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Money Drained From Bank Accounts Of Passengers On Board Doomed Malaysian Flight MH370

14/08/2014 22:08 BST | Updated 14/08/2014 22:59 BST
MOHD RASFAN via Getty Images
A Malaysia Airlines plane prepares for landing at the Kuala Lumpur International Airport in Sepang, outside Kuala Lumpur on July 21, 2014. Malaysia Airlines said it would offer full refunds to customers who want to cancel their tickets in the wake of the MH17 disaster, just months after the carrier suffered another blow when flight MH370 dissapeared. AFP PHOTO/ MOHD RASFAN (Photo credit should read MOHD RASFAN/AFP/Getty Images)

In a bizarre twist likely to fuel further conspiracy theories about doomed Malaysian Airlines flight MH370, four passengers on board have had money drained from their bank accounts.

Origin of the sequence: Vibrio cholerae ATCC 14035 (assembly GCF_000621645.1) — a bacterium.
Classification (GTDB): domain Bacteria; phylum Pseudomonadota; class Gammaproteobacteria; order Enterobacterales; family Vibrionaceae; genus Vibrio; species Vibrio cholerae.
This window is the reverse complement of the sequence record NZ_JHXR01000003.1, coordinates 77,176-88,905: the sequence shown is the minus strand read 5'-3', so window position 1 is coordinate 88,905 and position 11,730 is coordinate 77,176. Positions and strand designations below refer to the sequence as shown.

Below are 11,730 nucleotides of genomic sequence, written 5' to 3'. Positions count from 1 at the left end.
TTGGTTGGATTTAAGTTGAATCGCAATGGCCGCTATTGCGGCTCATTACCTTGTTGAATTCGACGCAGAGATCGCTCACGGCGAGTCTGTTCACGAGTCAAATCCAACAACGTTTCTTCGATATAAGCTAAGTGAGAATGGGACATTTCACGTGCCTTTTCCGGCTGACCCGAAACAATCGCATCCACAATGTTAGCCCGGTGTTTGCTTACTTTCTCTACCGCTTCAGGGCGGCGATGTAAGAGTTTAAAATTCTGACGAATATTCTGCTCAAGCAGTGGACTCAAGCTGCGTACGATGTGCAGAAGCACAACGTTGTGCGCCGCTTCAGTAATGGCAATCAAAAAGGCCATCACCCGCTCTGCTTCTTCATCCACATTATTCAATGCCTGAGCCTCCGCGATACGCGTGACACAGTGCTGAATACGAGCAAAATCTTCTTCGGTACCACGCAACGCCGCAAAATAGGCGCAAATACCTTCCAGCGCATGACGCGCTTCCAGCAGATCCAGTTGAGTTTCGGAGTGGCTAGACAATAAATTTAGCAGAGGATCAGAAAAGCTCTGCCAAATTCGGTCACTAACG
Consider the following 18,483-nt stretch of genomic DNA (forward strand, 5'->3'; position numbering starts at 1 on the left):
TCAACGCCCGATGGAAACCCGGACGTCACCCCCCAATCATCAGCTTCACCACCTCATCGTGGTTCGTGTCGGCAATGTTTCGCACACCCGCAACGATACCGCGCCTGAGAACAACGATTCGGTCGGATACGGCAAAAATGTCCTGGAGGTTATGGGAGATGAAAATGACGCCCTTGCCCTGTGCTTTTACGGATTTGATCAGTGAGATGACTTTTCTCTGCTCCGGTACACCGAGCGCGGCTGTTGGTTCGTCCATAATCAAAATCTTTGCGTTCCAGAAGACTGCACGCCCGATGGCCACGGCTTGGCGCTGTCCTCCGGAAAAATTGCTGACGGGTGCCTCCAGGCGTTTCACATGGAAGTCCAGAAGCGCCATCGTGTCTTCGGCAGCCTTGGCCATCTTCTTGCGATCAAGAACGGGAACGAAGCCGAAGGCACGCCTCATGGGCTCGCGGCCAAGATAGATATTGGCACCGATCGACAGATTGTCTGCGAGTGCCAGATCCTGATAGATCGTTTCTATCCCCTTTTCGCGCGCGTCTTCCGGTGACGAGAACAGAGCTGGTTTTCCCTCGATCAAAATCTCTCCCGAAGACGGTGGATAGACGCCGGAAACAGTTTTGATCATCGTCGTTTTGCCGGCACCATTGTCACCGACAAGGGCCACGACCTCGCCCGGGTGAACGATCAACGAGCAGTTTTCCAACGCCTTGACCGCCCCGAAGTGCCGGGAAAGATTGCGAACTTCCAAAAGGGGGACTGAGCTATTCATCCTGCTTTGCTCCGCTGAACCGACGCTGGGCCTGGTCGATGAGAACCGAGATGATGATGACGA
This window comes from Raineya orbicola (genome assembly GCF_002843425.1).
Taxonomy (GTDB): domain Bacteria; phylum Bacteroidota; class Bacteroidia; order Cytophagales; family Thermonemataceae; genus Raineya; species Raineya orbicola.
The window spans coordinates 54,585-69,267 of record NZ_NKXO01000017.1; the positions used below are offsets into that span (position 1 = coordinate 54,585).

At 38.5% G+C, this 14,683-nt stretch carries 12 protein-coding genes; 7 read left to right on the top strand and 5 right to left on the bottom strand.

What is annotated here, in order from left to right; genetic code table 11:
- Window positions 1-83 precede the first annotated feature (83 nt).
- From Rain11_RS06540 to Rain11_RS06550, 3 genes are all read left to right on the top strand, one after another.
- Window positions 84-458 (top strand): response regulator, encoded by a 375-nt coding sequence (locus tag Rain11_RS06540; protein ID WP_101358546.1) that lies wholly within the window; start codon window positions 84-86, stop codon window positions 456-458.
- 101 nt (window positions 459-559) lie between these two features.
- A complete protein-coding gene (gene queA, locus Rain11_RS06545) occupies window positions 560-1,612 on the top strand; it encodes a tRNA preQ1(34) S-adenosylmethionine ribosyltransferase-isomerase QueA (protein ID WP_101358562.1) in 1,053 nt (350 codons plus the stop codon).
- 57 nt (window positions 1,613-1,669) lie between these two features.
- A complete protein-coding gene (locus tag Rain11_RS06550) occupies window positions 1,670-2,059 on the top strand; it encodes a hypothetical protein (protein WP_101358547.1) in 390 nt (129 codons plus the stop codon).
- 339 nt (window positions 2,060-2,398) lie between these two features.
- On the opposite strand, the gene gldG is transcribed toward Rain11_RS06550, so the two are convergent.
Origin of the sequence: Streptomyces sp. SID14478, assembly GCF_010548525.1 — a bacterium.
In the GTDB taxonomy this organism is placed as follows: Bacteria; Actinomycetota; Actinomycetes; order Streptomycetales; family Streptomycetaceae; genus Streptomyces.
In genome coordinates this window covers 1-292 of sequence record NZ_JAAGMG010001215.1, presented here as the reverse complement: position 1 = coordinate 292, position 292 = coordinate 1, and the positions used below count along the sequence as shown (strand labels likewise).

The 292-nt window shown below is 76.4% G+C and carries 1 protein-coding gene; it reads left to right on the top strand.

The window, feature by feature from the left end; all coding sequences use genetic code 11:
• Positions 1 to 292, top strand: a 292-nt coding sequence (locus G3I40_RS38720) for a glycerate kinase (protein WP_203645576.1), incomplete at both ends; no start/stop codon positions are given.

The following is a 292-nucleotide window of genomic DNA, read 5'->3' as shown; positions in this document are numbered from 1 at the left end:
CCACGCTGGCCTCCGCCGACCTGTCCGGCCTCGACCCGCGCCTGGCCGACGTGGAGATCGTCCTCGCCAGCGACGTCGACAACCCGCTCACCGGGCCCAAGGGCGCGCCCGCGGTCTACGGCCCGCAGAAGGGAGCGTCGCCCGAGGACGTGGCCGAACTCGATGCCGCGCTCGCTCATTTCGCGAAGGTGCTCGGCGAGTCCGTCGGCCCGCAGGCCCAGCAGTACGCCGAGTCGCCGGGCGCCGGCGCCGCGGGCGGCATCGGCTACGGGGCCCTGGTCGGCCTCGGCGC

The aircraft disappeared five months ago, and is assumed crashed somewhere in Indian Ocean. In July, cash withdrawals of £20,916 (111,000 RM) were made on the four accounts from a bank in Kuala Lumpur, Malaysia. The bank alerted the police to the suspicious activity.

Police spokesperson Izany Abdul Ghany of City Commercial Crime Investigation told reporters on Thursday: "We are investigating the case as unauthorised access with intent to commit an offence, adding: "We are getting CCTV footage from the bank to identify the suspects involved. Anyone with information should report it at the nearest police station." The police are not ruling out an inside job by someone that works at the bank

Since the flight went missing on 8 March, extensive searches have been carried out across the South Indian Ocean, though no trace has yet been found. The flight was en route from Kuala Lumpur to Beijing when it lost contact with ground crews. Despite a hugely expensive international effort, the whereabouts of the plane of the bodies of the 227 passengers and 12 crew remains a mystery.

Last month a second Malaysian airline, Flight MH17, was shot down over Ukraine, killing all on board.

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